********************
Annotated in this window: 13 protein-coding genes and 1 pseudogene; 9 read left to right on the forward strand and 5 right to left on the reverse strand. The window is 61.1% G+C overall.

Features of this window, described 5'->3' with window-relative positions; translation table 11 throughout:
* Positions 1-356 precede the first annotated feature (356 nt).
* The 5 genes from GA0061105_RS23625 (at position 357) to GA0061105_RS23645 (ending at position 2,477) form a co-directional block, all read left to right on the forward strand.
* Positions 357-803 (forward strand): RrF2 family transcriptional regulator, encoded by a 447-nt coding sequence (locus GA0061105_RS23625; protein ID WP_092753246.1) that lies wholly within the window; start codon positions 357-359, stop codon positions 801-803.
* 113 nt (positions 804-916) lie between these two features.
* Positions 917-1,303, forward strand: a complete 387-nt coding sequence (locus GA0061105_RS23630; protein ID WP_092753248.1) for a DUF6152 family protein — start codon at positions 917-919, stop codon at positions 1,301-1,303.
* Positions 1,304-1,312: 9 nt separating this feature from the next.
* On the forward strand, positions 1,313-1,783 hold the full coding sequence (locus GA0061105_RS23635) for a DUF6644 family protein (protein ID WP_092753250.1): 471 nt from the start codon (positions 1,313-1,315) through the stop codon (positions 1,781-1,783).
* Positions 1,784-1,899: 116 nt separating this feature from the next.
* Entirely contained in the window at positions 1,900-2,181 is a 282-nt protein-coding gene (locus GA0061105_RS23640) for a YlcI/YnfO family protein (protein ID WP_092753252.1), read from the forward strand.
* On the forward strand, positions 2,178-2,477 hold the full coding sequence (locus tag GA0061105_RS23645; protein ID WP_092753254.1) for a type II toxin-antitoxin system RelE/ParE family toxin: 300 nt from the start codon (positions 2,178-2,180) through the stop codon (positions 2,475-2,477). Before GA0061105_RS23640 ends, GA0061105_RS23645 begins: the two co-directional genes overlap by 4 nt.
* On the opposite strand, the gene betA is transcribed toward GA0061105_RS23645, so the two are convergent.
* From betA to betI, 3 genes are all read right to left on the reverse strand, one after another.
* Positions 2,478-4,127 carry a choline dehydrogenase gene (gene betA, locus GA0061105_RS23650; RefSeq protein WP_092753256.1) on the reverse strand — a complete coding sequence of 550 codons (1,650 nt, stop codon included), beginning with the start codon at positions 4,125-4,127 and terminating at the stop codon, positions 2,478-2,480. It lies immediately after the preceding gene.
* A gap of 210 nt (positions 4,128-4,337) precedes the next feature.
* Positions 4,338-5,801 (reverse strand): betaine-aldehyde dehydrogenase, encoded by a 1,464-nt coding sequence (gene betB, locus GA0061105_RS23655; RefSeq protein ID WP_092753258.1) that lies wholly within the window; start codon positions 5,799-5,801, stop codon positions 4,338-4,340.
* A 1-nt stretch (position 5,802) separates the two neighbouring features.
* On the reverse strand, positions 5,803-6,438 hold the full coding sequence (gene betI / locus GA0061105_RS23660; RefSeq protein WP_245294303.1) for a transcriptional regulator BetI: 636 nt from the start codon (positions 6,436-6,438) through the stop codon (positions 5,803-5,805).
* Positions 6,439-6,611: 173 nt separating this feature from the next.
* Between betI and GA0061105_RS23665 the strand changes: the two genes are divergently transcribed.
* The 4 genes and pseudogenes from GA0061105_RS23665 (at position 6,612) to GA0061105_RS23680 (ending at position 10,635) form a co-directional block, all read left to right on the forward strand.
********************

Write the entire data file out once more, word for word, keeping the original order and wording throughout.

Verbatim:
Annotated in this window: 13 protein-coding genes and 1 pseudogene; 9 read left to right on the forward strand and 5 right to left on the reverse strand. The window is 61.1% G+C overall.

Features of this window, described 5'->3' with window-relative positions; translation table 11 throughout:
* Positions 1-356 precede the first annotated feature (356 nt).
* The 5 genes from GA0061105_RS23625 (at position 357) to GA0061105_RS23645 (ending at position 2,477) form a co-directional block, all read left to right on the forward strand.
* Positions 357-803 (forward strand): RrF2 family transcriptional regulator, encoded by a 447-nt coding sequence (locus GA0061105_RS23625; protein ID WP_092753246.1) that lies wholly within the window; start codon positions 357-359, stop codon positions 801-803.
* 113 nt (positions 804-916) lie between these two features.
* Positions 917-1,303, forward strand: a complete 387-nt coding sequence (locus GA0061105_RS23630; protein ID WP_092753248.1) for a DUF6152 family protein — start codon at positions 917-919, stop codon at positions 1,301-1,303.
* Positions 1,304-1,312: 9 nt separating this feature from the next.
* On the forward strand, positions 1,313-1,783 hold the full coding sequence (locus GA0061105_RS23635) for a DUF6644 family protein (protein ID WP_092753250.1): 471 nt from the start codon (positions 1,313-1,315) through the stop codon (positions 1,781-1,783).
* Positions 1,784-1,899: 116 nt separating this feature from the next.
* Entirely contained in the window at positions 1,900-2,181 is a 282-nt protein-coding gene (locus GA0061105_RS23640) for a YlcI/YnfO family protein (protein ID WP_092753252.1), read from the forward strand.
* On the forward strand, positions 2,178-2,477 hold the full coding sequence (locus tag GA0061105_RS23645; protein ID WP_092753254.1) for a type II toxin-antitoxin system RelE/ParE family toxin: 300 nt from the start codon (positions 2,178-2,180) through the stop codon (positions 2,475-2,477). Before GA0061105_RS23640 ends, GA0061105_RS23645 begins: the two co-directional genes overlap by 4 nt.
* On the opposite strand, the gene betA is transcribed toward GA0061105_RS23645, so the two are convergent.
* From betA to betI, 3 genes are all read right to left on the reverse strand, one after another.
* Positions 2,478-4,127 carry a choline dehydrogenase gene (gene betA, locus GA0061105_RS23650; RefSeq protein WP_092753256.1) on the reverse strand — a complete coding sequence of 550 codons (1,650 nt, stop codon included), beginning with the start codon at positions 4,125-4,127 and terminating at the stop codon, positions 2,478-2,480. It lies immediately after the preceding gene.
* A gap of 210 nt (positions 4,128-4,337) precedes the next feature.
* Positions 4,338-5,801 (reverse strand): betaine-aldehyde dehydrogenase, encoded by a 1,464-nt coding sequence (gene betB, locus GA0061105_RS23655; RefSeq protein ID WP_092753258.1) that lies wholly within the window; start codon positions 5,799-5,801, stop codon positions 4,338-4,340.
* A 1-nt stretch (position 5,802) separates the two neighbouring features.
* On the reverse strand, positions 5,803-6,438 hold the full coding sequence (gene betI / locus GA0061105_RS23660; RefSeq protein WP_245294303.1) for a transcriptional regulator BetI: 636 nt from the start codon (positions 6,436-6,438) through the stop codon (positions 5,803-5,805).
* Positions 6,439-6,611: 173 nt separating this feature from the next.
* Between betI and GA0061105_RS23665 the strand changes: the two genes are divergently transcribed.
* The 4 genes and pseudogenes from GA0061105_RS23665 (at position 6,612) to GA0061105_RS23680 (ending at position 10,635) form a co-directional block, all read left to right on the forward strand.